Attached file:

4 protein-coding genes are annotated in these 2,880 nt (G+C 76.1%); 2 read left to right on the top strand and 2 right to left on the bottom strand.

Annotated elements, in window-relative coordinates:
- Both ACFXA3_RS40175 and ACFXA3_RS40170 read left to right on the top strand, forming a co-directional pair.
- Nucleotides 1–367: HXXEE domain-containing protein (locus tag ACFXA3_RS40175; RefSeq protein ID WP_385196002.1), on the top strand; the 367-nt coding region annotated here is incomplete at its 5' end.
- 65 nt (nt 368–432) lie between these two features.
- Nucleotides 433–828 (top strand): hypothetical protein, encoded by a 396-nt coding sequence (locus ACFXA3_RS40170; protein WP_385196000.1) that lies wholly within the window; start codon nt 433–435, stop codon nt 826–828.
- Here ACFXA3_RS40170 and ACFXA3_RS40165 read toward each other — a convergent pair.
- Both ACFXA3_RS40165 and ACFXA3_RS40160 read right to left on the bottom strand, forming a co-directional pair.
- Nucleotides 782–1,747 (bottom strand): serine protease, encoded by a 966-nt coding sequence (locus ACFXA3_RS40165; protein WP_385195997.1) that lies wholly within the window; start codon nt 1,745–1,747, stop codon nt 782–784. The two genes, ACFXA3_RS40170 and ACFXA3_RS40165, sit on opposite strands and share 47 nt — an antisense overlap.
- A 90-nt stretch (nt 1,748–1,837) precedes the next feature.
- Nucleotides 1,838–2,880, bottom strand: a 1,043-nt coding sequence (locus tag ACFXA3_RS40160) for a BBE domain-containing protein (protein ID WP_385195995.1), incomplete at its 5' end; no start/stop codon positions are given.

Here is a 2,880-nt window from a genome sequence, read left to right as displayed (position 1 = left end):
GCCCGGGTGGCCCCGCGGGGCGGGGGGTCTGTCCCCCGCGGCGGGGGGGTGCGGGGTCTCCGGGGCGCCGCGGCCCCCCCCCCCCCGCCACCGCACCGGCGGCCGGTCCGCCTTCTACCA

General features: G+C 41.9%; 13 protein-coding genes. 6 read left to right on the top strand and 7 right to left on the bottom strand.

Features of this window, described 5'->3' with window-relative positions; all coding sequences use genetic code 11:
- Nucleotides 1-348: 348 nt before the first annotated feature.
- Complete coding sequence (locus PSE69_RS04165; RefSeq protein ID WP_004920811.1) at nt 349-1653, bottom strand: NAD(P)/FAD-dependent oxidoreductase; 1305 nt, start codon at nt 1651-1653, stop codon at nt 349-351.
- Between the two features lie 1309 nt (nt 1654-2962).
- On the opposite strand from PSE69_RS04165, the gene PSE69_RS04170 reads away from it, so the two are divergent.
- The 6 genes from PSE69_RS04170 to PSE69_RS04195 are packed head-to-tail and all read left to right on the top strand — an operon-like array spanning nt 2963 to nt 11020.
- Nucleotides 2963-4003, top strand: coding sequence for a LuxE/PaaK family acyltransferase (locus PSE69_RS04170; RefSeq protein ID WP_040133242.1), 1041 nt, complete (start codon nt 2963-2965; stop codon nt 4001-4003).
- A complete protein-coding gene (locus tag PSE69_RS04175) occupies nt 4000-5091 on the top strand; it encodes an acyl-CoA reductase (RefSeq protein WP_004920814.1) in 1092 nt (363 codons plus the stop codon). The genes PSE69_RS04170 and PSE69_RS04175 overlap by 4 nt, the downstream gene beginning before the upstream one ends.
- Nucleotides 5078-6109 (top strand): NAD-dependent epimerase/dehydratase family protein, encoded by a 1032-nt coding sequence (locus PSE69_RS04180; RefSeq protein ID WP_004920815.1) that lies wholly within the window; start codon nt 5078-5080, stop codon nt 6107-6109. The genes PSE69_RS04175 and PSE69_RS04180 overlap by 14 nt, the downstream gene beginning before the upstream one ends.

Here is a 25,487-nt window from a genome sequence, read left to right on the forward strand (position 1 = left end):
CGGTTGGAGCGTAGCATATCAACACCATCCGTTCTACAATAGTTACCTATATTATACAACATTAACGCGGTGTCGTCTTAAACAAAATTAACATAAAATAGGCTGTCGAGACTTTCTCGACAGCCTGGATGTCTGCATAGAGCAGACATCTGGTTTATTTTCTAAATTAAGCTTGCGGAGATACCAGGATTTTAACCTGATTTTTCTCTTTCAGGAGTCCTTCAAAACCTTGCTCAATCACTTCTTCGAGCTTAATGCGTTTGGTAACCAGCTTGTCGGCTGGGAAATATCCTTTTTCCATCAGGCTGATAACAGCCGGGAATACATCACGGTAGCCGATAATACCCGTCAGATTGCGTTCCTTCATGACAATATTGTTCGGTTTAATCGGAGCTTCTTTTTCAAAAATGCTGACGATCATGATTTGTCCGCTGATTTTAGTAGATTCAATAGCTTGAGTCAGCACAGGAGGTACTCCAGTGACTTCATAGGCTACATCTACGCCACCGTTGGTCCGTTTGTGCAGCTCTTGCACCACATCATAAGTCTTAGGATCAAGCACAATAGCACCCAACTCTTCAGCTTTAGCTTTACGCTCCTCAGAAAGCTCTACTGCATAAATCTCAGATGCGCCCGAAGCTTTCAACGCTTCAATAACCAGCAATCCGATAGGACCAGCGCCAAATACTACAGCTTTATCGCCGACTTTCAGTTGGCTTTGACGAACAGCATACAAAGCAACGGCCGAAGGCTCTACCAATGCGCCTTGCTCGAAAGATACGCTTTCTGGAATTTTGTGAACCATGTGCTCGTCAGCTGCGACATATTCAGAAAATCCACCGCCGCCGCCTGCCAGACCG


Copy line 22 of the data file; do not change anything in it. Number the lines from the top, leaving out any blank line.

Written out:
- A complete protein-coding gene (locus tag PSE69_RS04175) occupies nt 4000-5091 on the top strand; it encodes an acyl-CoA reductase (RefSeq protein WP_004920814.1) in 1092 nt (363 codons plus the stop codon). The genes PSE69_RS04170 and PSE69_RS04175 overlap by 4 nt, the downstream gene beginning before the upstream one ends.